Nigel Farage today hinted he could join a coalition with Cast Iron Dave to secure an In/Out referendum in 2017. He told The Sun (£) he would “put the interests of the country above the interests of UKIP”. This is a surprising twist in Farage’s strategy, which until now has been to eject David Cameron as Prime Minister in 2015.
This move is widely seen as an attempt to debunk the “Vote UKIP, Get Labour” argument. However, as Paul Goodman has pointed out in Conservative Home today, this seems a redundant policy because the accusation made no impact on UKIP’s popularity. The party’s supporters seem uninterested in who becomes Prime Minister as long as the pressure to leave the EU is maintained.
If UKIP are willing to work with Cameron to further the Eurosceptic cause, then why are they running candidates against Eurosceptic giants such as Bill Cash and John Redwood? Tory MP Michael Fabricant has shown that UKIP’s 3% of the vote in 2010 cost the Conservatives 20 seats. If in the general election IN 2015 UKIP poll anywhere near what they are polling on now, the Conservatives will lose far more.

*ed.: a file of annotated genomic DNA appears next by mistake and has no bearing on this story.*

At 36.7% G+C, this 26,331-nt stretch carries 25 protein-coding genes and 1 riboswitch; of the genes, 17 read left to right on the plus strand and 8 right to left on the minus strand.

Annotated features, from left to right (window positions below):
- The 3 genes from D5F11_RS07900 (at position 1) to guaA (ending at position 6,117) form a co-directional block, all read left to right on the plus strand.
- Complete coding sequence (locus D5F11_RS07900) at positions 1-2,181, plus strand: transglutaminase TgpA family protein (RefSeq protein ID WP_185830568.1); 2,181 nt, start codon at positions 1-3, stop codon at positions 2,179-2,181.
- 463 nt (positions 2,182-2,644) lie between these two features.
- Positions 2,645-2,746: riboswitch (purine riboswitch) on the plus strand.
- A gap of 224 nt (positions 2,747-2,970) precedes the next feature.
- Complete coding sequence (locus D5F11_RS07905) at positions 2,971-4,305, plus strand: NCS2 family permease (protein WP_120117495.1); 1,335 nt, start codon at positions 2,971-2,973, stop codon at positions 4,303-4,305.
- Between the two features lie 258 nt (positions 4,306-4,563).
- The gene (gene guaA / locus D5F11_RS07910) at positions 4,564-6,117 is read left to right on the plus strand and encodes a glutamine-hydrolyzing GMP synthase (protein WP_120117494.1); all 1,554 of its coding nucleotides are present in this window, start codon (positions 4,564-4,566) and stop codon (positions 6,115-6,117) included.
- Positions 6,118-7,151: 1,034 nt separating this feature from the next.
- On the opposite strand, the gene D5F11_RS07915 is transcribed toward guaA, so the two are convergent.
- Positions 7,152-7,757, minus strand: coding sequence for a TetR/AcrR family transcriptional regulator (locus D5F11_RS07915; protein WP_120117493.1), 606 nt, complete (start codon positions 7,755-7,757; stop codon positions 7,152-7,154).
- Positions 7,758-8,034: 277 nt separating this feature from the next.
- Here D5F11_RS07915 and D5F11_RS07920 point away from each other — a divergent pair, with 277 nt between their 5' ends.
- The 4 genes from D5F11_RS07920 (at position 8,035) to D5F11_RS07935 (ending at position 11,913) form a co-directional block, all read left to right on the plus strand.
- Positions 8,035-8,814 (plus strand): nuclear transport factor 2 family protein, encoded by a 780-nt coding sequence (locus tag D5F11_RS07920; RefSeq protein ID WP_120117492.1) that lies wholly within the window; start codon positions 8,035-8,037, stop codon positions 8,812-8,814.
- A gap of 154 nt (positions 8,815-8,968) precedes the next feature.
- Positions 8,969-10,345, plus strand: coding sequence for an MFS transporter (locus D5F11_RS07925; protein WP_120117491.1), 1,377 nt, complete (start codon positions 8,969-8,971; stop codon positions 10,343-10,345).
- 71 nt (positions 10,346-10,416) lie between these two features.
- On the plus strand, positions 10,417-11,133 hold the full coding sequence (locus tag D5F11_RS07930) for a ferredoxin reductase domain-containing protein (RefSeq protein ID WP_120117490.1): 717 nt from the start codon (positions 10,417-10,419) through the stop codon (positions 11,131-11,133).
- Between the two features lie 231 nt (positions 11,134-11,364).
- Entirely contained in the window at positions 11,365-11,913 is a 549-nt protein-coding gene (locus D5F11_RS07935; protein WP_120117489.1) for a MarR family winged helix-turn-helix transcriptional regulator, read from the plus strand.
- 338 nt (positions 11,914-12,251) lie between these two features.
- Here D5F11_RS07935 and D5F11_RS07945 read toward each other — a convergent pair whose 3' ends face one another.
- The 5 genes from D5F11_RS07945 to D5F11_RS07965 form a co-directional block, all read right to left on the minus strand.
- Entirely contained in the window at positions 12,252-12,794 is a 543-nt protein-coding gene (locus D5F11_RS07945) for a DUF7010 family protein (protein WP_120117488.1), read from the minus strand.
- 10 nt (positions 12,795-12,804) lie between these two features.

Were a Conservative-UKIP Coalition to develop however, the parties would be at each other’s throats during the supposed ‘renegotiation’ which Farage has described as futile. Speaking to Andrew Marr last week, Cameron made it clear he doesn’t want to end open-door migration, which is Farage’s main issue with the EU.
Only in the last week EU Commission President Barroso made clear the EU will remain committed to ever closer union, so it is unlikely Cameron will receive any real concessions. This could lead to an interesting split in the Party, with Cameron inevitably campaigning to stay in, while conviction politicians join UKIP in campaigning to come out.
Who knows if there will be any co-operation between the Conservatives and UKIP. Get Britain Out campaigns for an early In/Out referendum. Only when we are Out of the EU can Britain concentrate on a growth concept with global trade throughout the world securing millions more jobs for Britain, and control over our laws and economy.
Luke Stanley, Research Assistant